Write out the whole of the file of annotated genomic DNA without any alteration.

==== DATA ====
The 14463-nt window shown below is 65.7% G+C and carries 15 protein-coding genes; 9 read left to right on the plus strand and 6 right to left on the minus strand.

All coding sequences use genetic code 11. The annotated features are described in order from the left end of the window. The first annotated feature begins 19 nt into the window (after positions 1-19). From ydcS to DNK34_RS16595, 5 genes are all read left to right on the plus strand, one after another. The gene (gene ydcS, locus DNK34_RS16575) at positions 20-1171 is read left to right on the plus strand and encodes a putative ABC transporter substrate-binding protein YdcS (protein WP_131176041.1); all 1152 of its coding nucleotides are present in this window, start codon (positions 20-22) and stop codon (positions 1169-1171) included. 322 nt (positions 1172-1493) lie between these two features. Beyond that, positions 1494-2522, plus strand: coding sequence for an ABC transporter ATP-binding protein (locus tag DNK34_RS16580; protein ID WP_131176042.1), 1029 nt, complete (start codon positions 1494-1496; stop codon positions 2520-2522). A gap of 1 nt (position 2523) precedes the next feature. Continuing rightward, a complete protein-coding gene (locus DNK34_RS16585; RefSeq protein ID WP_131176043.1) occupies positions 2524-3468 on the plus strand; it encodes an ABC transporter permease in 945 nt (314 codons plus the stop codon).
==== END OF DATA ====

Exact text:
The 14463-nt window shown below is 65.7% G+C and carries 15 protein-coding genes; 9 read left to right on the plus strand and 6 right to left on the minus strand.

All coding sequences use genetic code 11. The annotated features are described in order from the left end of the window. The first annotated feature begins 19 nt into the window (after positions 1-19). From ydcS to DNK34_RS16595, 5 genes are all read left to right on the plus strand, one after another. The gene (gene ydcS, locus DNK34_RS16575) at positions 20-1171 is read left to right on the plus strand and encodes a putative ABC transporter substrate-binding protein YdcS (protein WP_131176041.1); all 1152 of its coding nucleotides are present in this window, start codon (positions 20-22) and stop codon (positions 1169-1171) included. 322 nt (positions 1172-1493) lie between these two features. Beyond that, positions 1494-2522, plus strand: coding sequence for an ABC transporter ATP-binding protein (locus tag DNK34_RS16580; protein ID WP_131176042.1), 1029 nt, complete (start codon positions 1494-1496; stop codon positions 2520-2522). A gap of 1 nt (position 2523) precedes the next feature. Continuing rightward, a complete protein-coding gene (locus DNK34_RS16585; RefSeq protein ID WP_131176043.1) occupies positions 2524-3468 on the plus strand; it encodes an ABC transporter permease in 945 nt (314 codons plus the stop codon).